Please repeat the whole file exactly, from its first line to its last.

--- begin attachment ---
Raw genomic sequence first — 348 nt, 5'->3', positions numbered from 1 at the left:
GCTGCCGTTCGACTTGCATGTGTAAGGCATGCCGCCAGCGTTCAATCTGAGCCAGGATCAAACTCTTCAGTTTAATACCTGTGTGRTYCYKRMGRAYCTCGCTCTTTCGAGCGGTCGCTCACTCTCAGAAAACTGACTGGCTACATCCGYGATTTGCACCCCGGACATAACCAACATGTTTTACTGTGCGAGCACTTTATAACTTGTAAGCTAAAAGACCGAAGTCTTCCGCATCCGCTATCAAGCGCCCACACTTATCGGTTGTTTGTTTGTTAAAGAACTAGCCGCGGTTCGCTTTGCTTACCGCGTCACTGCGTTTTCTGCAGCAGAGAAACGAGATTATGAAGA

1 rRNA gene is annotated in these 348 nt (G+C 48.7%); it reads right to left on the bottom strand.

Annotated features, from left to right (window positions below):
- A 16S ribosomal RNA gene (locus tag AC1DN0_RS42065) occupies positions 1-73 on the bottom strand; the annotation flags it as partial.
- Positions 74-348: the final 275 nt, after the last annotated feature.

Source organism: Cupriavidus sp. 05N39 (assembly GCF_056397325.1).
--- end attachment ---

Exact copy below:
Raw genomic sequence first — 348 nt, 5'->3', positions numbered from 1 at the left:
GCTGCCGTTCGACTTGCATGTGTAAGGCATGCCGCCAGCGTTCAATCTGAGCCAGGATCAAACTCTTCAGTTTAATACCTGTGTGRTYCYKRMGRAYCTCGCTCTTTCGAGCGGTCGCTCACTCTCAGAAAACTGACTGGCTACATCCGYGATTTGCACCCCGGACATAACCAACATGTTTTACTGTGCGAGCACTTTATAACTTGTAAGCTAAAAGACCGAAGTCTTCCGCATCCGCTATCAAGCGCCCACACTTATCGGTTGTTTGTTTGTTAAAGAACTAGCCGCGGTTCGCTTTGCTTACCGCGTCACTGCGTTTTCTGCAGCAGAGAAACGAGATTATGAAGA

1 rRNA gene is annotated in these 348 nt (G+C 48.7%); it reads right to left on the bottom strand.

Annotated features, from left to right (window positions below):
- A 16S ribosomal RNA gene (locus tag AC1DN0_RS42065) occupies positions 1-73 on the bottom strand; the annotation flags it as partial.
- Positions 74-348: the final 275 nt, after the last annotated feature.

Source organism: Cupriavidus sp. 05N39 (assembly GCF_056397325.1).